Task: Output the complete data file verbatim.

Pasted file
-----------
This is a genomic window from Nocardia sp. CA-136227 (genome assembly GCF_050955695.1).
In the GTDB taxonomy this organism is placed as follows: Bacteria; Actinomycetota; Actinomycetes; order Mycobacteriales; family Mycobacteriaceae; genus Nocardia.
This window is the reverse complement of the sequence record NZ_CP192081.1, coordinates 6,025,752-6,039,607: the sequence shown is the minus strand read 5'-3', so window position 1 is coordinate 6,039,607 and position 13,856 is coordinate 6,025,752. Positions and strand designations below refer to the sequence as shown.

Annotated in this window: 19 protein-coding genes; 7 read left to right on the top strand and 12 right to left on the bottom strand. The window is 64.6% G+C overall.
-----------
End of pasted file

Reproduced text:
This is a genomic window from Nocardia sp. CA-136227 (genome assembly GCF_050955695.1).
In the GTDB taxonomy this organism is placed as follows: Bacteria; Actinomycetota; Actinomycetes; order Mycobacteriales; family Mycobacteriaceae; genus Nocardia.
This window is the reverse complement of the sequence record NZ_CP192081.1, coordinates 6,025,752-6,039,607: the sequence shown is the minus strand read 5'-3', so window position 1 is coordinate 6,039,607 and position 13,856 is coordinate 6,025,752. Positions and strand designations below refer to the sequence as shown.

Annotated in this window: 19 protein-coding genes; 7 read left to right on the top strand and 12 right to left on the bottom strand. The window is 64.6% G+C overall.